We read the article by Nooh et al. entitled “Intranasal atomized dexmedetomidine for sedation during third molar extraction” with great interest. We performed a similar experiment with intranasal dexmedetomidine administration, but came across the above published paper only at the time of submitting our results. We think the study was very well designed. However, we would like to elaborate on some areas.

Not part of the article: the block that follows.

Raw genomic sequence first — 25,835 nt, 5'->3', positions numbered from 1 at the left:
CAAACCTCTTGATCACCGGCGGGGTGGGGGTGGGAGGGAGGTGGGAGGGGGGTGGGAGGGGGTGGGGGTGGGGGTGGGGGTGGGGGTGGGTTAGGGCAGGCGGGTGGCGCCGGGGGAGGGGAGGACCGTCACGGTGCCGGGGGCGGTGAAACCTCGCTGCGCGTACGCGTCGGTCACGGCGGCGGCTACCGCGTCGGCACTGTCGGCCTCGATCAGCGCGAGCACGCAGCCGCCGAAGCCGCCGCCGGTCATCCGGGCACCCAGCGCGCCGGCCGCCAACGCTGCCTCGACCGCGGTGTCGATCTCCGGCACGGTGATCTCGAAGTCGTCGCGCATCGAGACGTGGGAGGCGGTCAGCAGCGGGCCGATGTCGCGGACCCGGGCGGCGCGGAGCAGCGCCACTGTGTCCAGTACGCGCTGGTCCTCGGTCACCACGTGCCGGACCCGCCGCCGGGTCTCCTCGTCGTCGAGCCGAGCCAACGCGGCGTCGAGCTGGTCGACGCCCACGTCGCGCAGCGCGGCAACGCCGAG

The authors described that the sedation status was assessed by a blinded observer using a modified Observer’s Assessment of Alertness/Sedation (OAA/S) scale and the bispectral index (BIS) every 10 min throughout the study. Fig. 2 in the results section of the paper shows that the sedation values (BIS) decreased continuously from 20 min, returning to placebo levels at 70 min after intranasal dexmedetomidine administration. However, that figure could cause considerable confusion to the reader. The BIS reflects both the EEG (electroencephalography) and EMG (electromyography) response from external stimuli and is therefore very effective in evaluating the patient’s degree of sedation and pain. It can be affected by self-directed wide opening of the mouth or movement of the face (especially the facial muscles). This being the case, we have concerns regarding the stationary BIS during strong stimuli that require the patient’s cooperation such as occur in third molar extraction and injection for local anaesthetic infiltration. In our experiment, the BIS was recorded continuously every 1 min; the BIS increased abruptly and transiently twice: immediately after local anaesthetic infiltration and during third molar extraction ( Fig. 1 ). Dexmedetomidine provided sedation that could be reversed easily with verbal or physical stimuli, as shown in Fig. 1 . Except for these two moments, the overall sedation level with dexmedetomidine was stable.